Ukraine’s efforts in e-procurement are a useful example. In Ukraine, for example, ProZorro (which is an e-procurement system that is not on a blockchain) has been used to provide a public record of all public procurement decisions, in the process reducing corruption in public spending (Shapoval et al., 2017). The use of blockchain along with digital records of transactions provides an immutable record of spending, as well as bidding—another vector of corruption. By relying on blockchain, the Ukrainian government could reduce time spent in contracting, reducing fraud in the process. Other procurement systems are on blockchains in Ukraine, so the experience provides some opportunity for comparisons or “conventional” and blockchain-based e-procurement systems.

Based on two of the authors’ experience in implementing ProZorro, a few observations are in order. ProZorro is not on blockchain but is widely trusted. One reason is that it is semi-distributed, with multiple front interfaces—privately-owned electronic marketplaces (Kyiv School of Economics and Marin, 2016)—that have access to the database and can monitor it. Access to the whole ProZorro database is publicly available through open API and dashboards with extensive tenders’ analytics that allows for public monitoring of all actions by public buyers and private marketplaces. Trust in the system allowed it to be extended from public procurement to e-sales of non-performing loans for the amount comparable to 20% of the nominal GDP of Ukraine in 2016 (Mylovanov et al., 2017).

OpenMarket, a publicly owned e-sale system in Ukraine, is on a private blockchain but is widely considered corrupt. OpenMarket runs auctions for arrested assets including those of Asset Recovery and Management Agency (ARMA) obtained from criminal proceedings against President Viktor Yanukovych, overthrown by the Revolution of Dignity in Ukraine in 2013–2014. The reason for low trust in OpenMarket is that it lacks transparency and does not actually follow the principles of decentralization and openness of the blockchain technology, with all nodes with the imprints of the database being controlled by OpenMarket. It illustrates how blockchain, the technology itself, does not inherently improve outcomes and how their initial constitutional design influences their performance.

The theme of e-procurement offering promise, and avoiding overselling blockchain solutions, is a more general one. Overwhelmingly, (conventional) e-procurement tends to reduce corruption by publicizing contracts and criteria, reducing information asymmetries, preserving a history of previous arrangements, and limiting official discretion, as well as increasing vendor competition and government savings. Over 154 countries use some form of e-procurement, but only 24 legally mandate such measures. High-income OECD countries are leading the way in key issues such as electronic submission of bids and bid-opening, and much of the process is not fully transparent. Additional issues with e-procurement are technological, social, and legal barriers—low levels of internet penetration, inadequate training, laws that hinder e-procurement by mandating hard-copy documentation, etc., though such barriers are not inevitable.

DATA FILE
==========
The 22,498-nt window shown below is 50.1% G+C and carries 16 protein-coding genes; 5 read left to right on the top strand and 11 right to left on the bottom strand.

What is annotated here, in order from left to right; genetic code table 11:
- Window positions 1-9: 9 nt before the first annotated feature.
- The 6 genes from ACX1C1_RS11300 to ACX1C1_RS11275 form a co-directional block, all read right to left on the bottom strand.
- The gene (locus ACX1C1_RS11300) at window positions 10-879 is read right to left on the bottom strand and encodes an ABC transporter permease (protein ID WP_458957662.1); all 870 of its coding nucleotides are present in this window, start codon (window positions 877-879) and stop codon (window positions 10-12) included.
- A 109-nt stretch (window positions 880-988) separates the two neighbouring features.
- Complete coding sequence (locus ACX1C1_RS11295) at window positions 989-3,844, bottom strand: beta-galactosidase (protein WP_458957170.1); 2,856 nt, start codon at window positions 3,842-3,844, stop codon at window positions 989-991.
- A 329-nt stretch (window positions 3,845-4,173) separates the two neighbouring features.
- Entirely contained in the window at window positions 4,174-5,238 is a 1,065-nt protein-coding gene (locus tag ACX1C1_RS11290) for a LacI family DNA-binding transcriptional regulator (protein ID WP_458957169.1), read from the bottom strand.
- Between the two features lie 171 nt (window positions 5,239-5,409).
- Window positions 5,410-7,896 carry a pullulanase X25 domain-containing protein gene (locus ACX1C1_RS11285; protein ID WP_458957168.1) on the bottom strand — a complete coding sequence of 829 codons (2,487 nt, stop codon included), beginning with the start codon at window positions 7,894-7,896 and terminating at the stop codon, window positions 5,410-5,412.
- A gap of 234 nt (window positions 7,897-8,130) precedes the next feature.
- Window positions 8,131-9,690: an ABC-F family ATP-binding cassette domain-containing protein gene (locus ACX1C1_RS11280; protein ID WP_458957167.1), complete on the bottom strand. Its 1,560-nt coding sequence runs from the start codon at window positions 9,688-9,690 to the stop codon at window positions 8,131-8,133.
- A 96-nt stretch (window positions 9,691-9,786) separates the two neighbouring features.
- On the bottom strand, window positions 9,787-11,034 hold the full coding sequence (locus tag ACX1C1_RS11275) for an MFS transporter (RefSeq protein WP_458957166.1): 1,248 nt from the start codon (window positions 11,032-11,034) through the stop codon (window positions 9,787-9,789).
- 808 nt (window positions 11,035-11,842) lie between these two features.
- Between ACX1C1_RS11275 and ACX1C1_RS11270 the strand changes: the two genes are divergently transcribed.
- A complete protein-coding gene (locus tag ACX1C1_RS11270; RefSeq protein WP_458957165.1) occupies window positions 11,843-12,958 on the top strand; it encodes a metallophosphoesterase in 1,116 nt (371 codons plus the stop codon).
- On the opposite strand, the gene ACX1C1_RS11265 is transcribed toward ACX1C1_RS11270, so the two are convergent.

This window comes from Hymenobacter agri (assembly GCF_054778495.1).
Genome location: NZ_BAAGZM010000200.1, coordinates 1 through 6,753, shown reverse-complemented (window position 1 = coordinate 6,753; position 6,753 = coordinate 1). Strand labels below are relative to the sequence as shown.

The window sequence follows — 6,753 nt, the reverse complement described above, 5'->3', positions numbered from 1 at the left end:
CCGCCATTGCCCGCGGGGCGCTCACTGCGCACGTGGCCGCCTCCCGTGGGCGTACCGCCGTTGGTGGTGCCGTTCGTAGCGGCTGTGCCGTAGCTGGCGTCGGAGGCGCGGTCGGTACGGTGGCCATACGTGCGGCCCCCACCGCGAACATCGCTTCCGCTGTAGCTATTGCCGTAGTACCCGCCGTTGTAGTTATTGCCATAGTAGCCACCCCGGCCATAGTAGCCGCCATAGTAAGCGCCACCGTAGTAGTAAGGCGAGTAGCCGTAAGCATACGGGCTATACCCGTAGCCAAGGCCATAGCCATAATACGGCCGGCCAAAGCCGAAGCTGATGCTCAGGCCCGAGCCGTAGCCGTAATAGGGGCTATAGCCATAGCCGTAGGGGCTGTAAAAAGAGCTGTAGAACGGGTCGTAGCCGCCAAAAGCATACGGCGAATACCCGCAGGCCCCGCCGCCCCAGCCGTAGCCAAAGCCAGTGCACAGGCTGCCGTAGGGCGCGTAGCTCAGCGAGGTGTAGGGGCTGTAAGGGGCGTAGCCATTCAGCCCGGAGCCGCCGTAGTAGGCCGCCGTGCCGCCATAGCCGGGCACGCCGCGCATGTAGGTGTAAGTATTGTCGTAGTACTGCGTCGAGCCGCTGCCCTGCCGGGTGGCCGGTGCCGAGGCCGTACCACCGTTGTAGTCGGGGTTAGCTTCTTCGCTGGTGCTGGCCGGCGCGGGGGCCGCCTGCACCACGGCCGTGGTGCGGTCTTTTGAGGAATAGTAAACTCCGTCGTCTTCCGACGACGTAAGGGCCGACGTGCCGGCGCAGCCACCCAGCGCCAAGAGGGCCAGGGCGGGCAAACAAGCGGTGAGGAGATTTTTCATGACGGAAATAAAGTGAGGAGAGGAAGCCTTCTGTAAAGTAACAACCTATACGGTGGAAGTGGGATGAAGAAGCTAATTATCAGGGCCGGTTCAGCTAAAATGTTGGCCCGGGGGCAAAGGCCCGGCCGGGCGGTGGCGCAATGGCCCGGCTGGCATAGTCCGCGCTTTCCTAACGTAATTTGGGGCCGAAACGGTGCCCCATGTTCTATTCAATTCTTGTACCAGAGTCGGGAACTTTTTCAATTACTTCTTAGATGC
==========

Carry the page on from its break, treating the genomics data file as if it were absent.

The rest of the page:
There remain substantial challenges with blockchains. The example above shows that blockchains can be subjected to corruption or collusion, regardless of the technology used to implement procurement. Blockchain procurement can have additional challenges with privacy and scalability. In addition, digital divides are relevant—participants require access to technology, as well as know-how, and governments need resources to implement blockchains. The WEF noted the most promise in hybrid, or permissioned, blockchain implementations, which limit participants and offer a semi-centralized and transparent record of transactions. Thus, by implementing blockchain, governments may be able to reduce the challenges of fraud, corruption, and waste in procurement. As blockchain technology improves in scalability, these benefits are particularly relevant when there are large increases in spending because of crises. However, as these examples illustrate, there are few reasons to see blockchains as a revolutionary tool in public procurement, and in some instances, blockchains may prove more challenging to implement than conventional e-procurement.

Networked Government and Public Service Delivery

Governments routinely disperse grants, though such spending is often subject to inefficiency and, in some instances, corruption. Service provision can also be mired in paperwork, reducing the quality of services. These issues can become especially acute during crises, which can bring corruption (misuse of public funds for private gain) and fraud (theft by individuals) as a result of large increases in spending (Leeson and Sobel, 2008). Disasters can also wreak havoc on records. For example, hurricanes routinely displace individuals who then may lose access to their identification records. Here, unlike with procurement, where there has been more experimentation with public service delivery, applications for public service delivery have yet to be implemented.